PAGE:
Plundering Our Way to Prosperity?

by Jun 30, 2016

We all face numerous obstacles in life. Many of these are natural. There are always limits to our time and understanding. We must overcome the problem of distance and our useful means are always limited. In fact, the very first principle of economics states that there is no such thing as a free lunch. What this means is that we always face choices in human action because the resources we have at hand to achieve the desired ends are always limited relative to the ends. Another way to state this is to note that as human beings we can always imagine many more ends that we would like to accomplish but simply do not possess the resources to pursue all of them at the current moment. Therefore, we must choose which ends are most important to us and direct our limited means to the achievement of the most valuable ends. This reality was intentionally built into creation by God. This follows since God gave humanity a cultural mandate to take dominion over nature. To do this requires work and, thus, choice.

Beyond these designed limitations is the fact that nature now works against us. Following the fall of humanity into sin, God cursed the ground. As a result, no longer cooperates with our efforts. There are hurricanes, tornadoes, earthquakes, and volcanoes that destroy what we have made. Such events set our efforts back. Even without such destructive events there is always entropy and decay. Things simply rot away and deteriorate over time. Thus, our jobs are never fully finished and we must constantly remake things that were already made.

But there is a bigger problem. This problem is our own sinful nature. Since the very design of the world we live in requires work, and since our work will be fraught with all manner of frustration and hardship resulting from the curse, people are prone to avoid working if they can. We are all tempted to let others do the work while we enjoy the fruits of their labor. That is, we are all tempted to violate the eighth commandment and steal the things that help us achieve our own ends from others. Rather than relying on our own productive efforts and engaging in voluntary trading relationships with others, we prefer to make other people our slaves.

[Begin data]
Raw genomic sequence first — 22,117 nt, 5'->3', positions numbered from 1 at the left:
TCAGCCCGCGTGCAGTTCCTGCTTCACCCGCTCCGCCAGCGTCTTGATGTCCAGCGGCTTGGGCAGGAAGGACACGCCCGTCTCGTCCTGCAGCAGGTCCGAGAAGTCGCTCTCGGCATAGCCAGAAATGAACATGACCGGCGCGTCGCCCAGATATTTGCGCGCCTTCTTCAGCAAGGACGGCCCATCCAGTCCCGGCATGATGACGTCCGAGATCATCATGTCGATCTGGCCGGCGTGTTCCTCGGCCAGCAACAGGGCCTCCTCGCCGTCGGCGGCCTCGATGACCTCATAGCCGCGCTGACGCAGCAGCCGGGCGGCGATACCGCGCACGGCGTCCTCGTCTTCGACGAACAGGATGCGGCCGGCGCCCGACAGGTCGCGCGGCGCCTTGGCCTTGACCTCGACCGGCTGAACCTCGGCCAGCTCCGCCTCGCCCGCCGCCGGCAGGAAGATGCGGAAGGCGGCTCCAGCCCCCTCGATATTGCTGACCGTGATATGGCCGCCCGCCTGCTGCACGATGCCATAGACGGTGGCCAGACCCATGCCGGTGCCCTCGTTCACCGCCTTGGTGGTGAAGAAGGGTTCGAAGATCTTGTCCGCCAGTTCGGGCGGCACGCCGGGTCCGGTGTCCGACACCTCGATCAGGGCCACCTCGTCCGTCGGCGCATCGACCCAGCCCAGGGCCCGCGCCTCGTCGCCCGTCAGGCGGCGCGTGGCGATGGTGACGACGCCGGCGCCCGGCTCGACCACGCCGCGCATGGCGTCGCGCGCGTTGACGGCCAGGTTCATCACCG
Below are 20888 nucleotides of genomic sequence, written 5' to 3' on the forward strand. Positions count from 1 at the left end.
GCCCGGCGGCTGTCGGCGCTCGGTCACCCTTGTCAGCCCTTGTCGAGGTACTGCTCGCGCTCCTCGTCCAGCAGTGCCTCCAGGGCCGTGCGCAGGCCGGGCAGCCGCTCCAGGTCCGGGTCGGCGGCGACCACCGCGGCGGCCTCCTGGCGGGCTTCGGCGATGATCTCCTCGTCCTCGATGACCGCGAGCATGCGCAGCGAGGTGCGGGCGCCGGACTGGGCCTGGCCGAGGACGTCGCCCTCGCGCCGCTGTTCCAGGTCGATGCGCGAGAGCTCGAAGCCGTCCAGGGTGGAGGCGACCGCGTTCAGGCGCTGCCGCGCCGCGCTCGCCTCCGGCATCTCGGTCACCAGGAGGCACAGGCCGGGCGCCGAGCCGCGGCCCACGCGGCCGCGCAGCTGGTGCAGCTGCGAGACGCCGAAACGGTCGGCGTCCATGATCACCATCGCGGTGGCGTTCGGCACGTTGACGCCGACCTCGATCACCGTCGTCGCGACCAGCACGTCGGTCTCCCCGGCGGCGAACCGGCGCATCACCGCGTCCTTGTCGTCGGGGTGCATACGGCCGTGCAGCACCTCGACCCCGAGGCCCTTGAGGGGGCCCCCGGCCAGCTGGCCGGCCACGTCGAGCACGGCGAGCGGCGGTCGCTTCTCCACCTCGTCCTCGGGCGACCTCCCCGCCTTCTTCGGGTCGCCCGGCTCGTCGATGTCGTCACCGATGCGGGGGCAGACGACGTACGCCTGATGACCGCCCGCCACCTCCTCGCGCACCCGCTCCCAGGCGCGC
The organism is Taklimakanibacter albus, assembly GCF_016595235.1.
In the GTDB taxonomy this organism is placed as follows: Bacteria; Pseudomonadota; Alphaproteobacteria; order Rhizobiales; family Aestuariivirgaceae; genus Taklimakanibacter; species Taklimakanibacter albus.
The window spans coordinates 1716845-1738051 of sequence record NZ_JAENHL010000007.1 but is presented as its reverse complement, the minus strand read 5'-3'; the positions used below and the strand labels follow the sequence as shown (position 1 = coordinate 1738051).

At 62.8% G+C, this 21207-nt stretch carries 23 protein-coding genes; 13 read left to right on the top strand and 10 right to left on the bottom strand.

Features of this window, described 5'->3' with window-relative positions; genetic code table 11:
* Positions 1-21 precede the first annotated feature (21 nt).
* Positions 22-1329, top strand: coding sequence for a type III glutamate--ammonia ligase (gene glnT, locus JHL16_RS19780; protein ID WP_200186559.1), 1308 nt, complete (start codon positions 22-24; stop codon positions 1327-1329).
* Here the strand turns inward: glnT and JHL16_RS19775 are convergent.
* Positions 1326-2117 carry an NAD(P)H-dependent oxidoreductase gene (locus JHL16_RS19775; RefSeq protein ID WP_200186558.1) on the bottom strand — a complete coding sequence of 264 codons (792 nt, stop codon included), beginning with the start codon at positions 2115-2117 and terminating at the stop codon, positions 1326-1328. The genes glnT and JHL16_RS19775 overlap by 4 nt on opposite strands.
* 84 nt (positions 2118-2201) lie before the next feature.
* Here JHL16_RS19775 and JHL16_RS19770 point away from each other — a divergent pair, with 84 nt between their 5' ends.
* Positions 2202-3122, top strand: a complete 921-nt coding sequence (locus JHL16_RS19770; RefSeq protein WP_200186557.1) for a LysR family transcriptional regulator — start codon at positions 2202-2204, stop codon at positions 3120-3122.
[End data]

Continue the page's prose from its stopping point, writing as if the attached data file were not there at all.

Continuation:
Of course stealing can be accomplished in all sorts of ways. We think of the thief lurking in the dark at night possessing a weapon and ready to rob his victim. Or, we can think of the burglar who waits patiently for his victims to leave their property unattended so that he might pilfer what he wishes. Or, we can think of the individual or business that defaults on its contractual obligations thus shortchanging his customer. But there is another kind of theft that is more destructive than these individual actions. That kind of theft is carried out by individuals and businesses who use government to take the property of others and use it for their purposes. It is accomplished when laws are enacted that take money and property from some people in order to give it to other people. It is accomplished when people use government to engage in income redistribution which is always done by using force.

Many rationalizations are used to justify this sort of action. For example, it is often argued that government must intervene to stimulate the economy and create jobs during a recession. One supposed means of doing this is by subsidizing the production of certain products or engaging in the construction of some large scale public works project. But do these activities really promote economic prosperity? To engage in this kind of activity the government must get its resources from somewhere. Namely, they use taxpayer dollars. However, if taxpayers had been left alone they would have used their own money the way they wanted to use it rather than the way that the government uses it. This sort of activity does not create any jobs, it merely redistributes them. The beneficiaries of such activities surely enjoy their benefits, but these come only by extracting the benefits from the taxpayers and that is done by the use of government force. This is nothing more than government plundering its own citizenry for the benefit of a few special interests.  You simply cannot plunder your way to prosperity.

Paul Cleveland

Boundary Stone was started by Dr. Paul Cleveland. Working as a professor for over 35 years has allowed him to study and think deeply about issues of political economy. He has discovered ways to communicate these sometimes illusive concepts to today's students, often through story telling, which makes understanding these principles more accessible to all of us.

1 Comment

  1. Gary Sund

    In my state a welfare recipient receiving full benefits would have to earn the equivalent of $53,000 in the private sector to equal what they now get and that’s not factoring in the value of their non-working hours.

    15% Flat Tax is only answer as far as I can see. No loopholes, every individual, every entity and every corporation pays 15%


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